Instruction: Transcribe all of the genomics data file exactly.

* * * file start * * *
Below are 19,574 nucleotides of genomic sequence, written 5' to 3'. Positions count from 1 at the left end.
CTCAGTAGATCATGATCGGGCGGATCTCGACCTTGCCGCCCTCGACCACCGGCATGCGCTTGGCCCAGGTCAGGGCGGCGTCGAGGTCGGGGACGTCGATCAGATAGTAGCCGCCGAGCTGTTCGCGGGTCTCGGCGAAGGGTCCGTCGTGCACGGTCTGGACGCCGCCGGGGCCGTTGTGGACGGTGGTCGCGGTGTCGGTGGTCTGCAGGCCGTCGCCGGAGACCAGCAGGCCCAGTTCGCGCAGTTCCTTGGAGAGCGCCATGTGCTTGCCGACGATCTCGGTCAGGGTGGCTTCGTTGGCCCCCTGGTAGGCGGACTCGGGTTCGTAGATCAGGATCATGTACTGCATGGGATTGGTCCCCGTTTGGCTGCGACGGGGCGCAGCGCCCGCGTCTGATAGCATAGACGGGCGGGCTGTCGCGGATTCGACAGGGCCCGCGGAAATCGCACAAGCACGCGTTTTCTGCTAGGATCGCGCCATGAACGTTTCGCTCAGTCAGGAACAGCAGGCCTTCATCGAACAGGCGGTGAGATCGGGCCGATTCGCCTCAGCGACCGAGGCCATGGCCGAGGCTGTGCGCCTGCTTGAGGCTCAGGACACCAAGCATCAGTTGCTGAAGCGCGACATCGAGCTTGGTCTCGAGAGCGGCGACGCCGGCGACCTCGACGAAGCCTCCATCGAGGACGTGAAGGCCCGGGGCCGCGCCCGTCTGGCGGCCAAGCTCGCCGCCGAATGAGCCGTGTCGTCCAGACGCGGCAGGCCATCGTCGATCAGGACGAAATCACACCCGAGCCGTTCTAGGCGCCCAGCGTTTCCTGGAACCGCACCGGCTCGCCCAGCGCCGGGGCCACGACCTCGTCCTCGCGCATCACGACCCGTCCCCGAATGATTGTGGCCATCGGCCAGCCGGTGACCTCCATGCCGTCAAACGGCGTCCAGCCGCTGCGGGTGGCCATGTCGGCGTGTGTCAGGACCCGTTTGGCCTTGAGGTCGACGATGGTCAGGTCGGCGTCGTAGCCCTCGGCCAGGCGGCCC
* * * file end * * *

Below are 19,574 nucleotides of genomic sequence, written 5' to 3'. Positions count from 1 at the left end.
CTCAGTAGATCATGATCGGGCGGATCTCGACCTTGCCGCCCTCGACCACCGGCATGCGCTTGGCCCAGGTCAGGGCGGCGTCGAGGTCGGGGACGTCGATCAGATAGTAGCCGCCGAGCTGTTCGCGGGTCTCGGCGAAGGGTCCGTCGTGCACGGTCTGGACGCCGCCGGGGCCGTTGTGGACGGTGGTCGCGGTGTCGGTGGTCTGCAGGCCGTCGCCGGAGACCAGCAGGCCCAGTTCGCGCAGTTCCTTGGAGAGCGCCATGTGCTTGCCGACGATCTCGGTCAGGGTGGCTTCGTTGGCCCCCTGGTAGGCGGACTCGGGTTCGTAGATCAGGATCATGTACTGCATGGGATTGGTCCCCGTTTGGCTGCGACGGGGCGCAGCGCCCGCGTCTGATAGCATAGACGGGCGGGCTGTCGCGGATTCGACAGGGCCCGCGGAAATCGCACAAGCACGCGTTTTCTGCTAGGATCGCGCCATGAACGTTTCGCTCAGTCAGGAACAGCAGGCCTTCATCGAACAGGCGGTGAGATCGGGCCGATTCGCCTCAGCGACCGAGGCCATGGCCGAGGCTGTGCGCCTGCTTGAGGCTCAGGACACCAAGCATCAGTTGCTGAAGCGCGACATCGAGCTTGGTCTCGAGAGCGGCGACGCCGGCGACCTCGACGAAGCCTCCATCGAGGACGTGAAGGCCCGGGGCCGCGCCCGTCTGGCGGCCAAGCTCGCCGCCGAATGAGCCGTGTCGTCCAGACGCGGCAGGCCATCGTCGATCAGGACGAAATCACACCCGAGCCGTTCTAGGCGCCCAGCGTTTCCTGGAACCGCACCGGCTCGCCCAGCGCCGGGGCCACGACCTCGTCCTCGCGCATCACGACCCGTCCCCGAATGATTGTGGCCATCGGCCAGCCGGTGACCTCCATGCCGTCAAACGGCGTCCAGCCGCTGCGGGTGGCCATGTCGGCGTGTGTCAGGACCCGTTTGGCCTTGAGGTCGACGATGGTCAGGTCGGCGTCGTAGCCCTCGGCCAGGCGGCCC